The Guardian launches a new iPhone app today, which the paper touts as delivering more frequent updates and broader content. But the rationale behind the new app isn't simply to provide a better user experience, but to initiate the new subscription model that this digital version of the app will provide.The British newspaper
The Guardian already has an iPhone app, one that will be supplanted by today's release. Since it launched in December 2009, it's been downloaded over 200,000 times, and paper says it has a "significantly high" user retention rate, with 75% of those who've downloaded it continuing to use it on a monthly basis. 25% use it every single day.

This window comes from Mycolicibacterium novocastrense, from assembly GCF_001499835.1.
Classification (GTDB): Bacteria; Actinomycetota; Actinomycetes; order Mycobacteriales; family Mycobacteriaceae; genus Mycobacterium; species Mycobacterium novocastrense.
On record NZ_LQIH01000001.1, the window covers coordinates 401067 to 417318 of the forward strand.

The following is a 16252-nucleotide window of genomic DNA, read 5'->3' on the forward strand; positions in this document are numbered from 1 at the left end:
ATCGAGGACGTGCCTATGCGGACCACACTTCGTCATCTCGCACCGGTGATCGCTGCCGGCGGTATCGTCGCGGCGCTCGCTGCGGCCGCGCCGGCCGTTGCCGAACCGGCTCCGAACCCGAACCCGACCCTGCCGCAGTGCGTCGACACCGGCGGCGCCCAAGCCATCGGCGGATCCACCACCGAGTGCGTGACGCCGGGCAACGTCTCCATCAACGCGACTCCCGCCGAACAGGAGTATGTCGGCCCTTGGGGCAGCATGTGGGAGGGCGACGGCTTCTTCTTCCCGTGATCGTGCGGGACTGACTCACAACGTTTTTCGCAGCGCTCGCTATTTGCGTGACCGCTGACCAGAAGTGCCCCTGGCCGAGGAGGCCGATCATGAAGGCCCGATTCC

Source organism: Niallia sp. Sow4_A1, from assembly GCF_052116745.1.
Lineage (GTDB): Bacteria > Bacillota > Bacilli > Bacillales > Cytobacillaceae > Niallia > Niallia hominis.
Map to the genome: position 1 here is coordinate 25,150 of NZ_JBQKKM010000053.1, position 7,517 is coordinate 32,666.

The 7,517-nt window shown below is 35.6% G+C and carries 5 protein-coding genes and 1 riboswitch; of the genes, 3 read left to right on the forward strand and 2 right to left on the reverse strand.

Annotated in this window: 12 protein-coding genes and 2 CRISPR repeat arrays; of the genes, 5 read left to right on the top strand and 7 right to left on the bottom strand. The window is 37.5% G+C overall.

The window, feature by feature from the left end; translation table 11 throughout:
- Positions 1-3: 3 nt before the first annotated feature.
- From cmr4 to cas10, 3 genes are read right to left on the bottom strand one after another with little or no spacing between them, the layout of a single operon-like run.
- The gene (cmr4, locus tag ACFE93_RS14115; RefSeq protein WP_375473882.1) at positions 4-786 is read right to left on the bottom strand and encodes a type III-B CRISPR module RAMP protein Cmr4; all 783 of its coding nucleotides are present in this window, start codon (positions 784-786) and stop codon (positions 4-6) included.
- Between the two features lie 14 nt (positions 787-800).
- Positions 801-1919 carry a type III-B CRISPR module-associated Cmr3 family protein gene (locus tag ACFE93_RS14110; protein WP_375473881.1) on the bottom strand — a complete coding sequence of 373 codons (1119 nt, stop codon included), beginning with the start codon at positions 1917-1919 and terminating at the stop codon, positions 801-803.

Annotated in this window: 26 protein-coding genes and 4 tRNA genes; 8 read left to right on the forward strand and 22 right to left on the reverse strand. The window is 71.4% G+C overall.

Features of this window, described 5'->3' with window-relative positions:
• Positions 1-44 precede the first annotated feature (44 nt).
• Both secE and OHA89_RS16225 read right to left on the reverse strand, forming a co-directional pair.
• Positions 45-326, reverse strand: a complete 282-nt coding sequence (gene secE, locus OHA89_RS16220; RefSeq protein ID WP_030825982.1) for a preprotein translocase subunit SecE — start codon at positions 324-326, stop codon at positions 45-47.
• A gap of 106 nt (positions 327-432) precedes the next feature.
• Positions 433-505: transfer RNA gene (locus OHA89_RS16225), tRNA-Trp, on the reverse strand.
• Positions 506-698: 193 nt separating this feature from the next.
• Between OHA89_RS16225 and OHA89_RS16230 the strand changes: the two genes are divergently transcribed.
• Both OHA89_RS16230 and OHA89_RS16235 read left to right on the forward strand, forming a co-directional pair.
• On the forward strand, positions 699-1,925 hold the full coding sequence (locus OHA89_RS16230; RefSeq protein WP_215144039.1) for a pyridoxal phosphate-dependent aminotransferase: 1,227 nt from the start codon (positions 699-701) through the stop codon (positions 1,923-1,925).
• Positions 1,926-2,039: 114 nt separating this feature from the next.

Rather than charging a one-time fee to download the app - as with the old version - the new one is free but introduces an ongoing subscription: £2.99 for 6 months and £3.99 for 12 months. For U.S. customers - only about 8% of the app's readership, according to The Guardian - the app will be ad-supported.
The existing app will continue to be available, but only for the next six months when it will be shuttered.
With the introduction of a subscription fee, The Guardian's iPhone app joins the newspapers that are trying to find new ways to monetize their content for online readers. According to paidContent, The Guardian has "devalued itself on mobile to between four and 12 percent of its equivalent print subscription price." Whether or not that makes it seem like a good deal for newspaper readers, however, remains to be seen.